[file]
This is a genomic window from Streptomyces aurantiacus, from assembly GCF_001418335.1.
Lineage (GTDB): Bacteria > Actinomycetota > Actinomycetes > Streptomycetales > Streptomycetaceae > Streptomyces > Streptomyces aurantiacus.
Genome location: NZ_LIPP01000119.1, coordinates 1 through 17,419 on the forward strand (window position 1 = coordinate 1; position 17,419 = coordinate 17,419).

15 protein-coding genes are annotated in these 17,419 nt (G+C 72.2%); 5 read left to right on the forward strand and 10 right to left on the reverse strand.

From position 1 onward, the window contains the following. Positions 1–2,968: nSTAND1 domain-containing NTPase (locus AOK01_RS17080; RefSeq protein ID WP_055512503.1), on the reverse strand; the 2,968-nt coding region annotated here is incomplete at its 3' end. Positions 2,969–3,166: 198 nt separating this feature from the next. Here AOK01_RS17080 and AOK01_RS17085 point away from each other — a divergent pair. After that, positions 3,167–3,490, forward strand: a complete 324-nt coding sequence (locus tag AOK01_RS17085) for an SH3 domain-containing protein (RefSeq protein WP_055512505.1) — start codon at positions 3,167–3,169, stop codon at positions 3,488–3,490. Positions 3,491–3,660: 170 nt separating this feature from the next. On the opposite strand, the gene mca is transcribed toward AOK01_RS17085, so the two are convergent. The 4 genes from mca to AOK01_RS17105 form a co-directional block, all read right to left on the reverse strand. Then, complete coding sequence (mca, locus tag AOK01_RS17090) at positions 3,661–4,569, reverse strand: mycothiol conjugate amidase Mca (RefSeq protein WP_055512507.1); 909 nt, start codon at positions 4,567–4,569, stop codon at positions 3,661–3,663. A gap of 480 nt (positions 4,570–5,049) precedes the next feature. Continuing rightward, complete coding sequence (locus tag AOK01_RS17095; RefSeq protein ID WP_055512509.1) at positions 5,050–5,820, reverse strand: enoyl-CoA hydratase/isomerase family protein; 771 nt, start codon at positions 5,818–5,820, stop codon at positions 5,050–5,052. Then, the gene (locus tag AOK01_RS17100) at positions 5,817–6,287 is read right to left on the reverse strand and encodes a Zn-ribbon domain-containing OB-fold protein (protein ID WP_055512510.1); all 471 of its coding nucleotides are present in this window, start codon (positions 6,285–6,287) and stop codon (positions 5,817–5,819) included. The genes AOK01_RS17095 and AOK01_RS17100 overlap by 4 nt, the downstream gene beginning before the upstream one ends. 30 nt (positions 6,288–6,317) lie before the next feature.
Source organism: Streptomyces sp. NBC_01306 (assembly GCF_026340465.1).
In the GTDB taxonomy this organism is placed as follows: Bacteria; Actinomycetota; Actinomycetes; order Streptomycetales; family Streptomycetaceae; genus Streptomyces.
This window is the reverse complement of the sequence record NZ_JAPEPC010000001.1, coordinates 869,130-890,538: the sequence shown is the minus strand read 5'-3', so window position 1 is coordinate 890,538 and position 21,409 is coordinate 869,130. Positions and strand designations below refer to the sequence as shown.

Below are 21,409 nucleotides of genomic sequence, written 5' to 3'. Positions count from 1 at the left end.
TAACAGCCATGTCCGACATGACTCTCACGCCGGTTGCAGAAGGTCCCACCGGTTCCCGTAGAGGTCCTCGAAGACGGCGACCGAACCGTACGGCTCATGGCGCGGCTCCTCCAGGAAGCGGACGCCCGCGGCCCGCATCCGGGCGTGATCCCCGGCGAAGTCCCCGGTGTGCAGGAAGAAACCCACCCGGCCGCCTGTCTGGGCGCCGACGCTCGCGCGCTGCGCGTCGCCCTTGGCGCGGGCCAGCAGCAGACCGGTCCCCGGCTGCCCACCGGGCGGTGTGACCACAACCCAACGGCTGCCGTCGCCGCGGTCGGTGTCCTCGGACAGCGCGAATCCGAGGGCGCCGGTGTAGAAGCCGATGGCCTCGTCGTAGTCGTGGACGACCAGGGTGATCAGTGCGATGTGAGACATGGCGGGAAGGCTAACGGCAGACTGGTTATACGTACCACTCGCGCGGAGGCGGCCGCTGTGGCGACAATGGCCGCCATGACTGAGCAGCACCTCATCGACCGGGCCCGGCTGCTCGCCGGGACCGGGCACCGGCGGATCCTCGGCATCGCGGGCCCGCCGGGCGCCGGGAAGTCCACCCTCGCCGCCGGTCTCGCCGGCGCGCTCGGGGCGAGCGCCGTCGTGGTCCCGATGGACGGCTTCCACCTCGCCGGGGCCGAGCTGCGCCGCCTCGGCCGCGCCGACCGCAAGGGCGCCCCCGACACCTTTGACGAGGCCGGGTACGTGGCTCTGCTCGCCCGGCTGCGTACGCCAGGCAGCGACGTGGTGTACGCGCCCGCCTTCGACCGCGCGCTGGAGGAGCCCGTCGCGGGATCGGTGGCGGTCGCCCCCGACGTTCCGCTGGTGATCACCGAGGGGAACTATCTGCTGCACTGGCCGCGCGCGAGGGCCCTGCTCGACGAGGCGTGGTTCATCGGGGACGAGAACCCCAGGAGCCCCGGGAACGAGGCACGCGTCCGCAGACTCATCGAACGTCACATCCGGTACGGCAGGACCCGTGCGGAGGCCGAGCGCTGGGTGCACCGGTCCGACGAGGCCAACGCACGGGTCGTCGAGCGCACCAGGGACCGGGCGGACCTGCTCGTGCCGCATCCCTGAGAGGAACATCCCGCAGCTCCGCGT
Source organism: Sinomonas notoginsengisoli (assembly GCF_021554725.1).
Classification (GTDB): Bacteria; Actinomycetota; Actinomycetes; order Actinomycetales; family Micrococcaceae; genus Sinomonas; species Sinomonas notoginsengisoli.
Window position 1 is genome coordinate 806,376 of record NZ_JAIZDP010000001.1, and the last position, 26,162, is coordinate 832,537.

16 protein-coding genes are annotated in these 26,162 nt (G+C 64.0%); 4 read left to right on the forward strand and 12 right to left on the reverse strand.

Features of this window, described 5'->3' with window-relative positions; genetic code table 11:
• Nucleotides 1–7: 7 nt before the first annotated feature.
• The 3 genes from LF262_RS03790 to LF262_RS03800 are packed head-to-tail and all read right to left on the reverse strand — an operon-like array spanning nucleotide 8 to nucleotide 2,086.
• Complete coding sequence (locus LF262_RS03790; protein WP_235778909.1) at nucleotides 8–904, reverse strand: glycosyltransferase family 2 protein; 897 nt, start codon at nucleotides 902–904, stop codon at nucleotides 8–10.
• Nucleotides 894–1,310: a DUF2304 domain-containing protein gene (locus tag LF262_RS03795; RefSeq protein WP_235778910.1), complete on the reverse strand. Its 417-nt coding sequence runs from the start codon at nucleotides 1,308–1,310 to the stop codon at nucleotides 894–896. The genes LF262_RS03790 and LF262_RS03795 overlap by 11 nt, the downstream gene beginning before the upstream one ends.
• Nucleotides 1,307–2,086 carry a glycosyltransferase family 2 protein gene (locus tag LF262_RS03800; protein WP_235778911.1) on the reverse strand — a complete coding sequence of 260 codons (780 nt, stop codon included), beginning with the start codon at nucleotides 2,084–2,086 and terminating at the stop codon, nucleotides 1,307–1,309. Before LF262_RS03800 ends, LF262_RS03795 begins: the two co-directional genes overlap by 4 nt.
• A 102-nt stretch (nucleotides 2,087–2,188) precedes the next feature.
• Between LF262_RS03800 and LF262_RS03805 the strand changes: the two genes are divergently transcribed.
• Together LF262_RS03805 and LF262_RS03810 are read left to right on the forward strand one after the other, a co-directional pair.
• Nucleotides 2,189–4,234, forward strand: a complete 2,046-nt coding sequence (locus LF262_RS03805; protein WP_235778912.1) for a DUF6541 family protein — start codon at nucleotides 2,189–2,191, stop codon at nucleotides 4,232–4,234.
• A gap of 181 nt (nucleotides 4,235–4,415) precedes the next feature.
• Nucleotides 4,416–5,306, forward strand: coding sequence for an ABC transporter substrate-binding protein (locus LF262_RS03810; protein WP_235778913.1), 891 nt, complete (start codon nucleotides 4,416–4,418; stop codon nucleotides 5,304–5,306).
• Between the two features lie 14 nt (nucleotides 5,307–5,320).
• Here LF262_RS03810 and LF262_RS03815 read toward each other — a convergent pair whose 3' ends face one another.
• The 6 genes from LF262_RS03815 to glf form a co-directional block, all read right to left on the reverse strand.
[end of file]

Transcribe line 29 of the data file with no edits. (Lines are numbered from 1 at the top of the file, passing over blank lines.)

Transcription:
• The 6 genes from LF262_RS03815 to glf form a co-directional block, all read right to left on the reverse strand.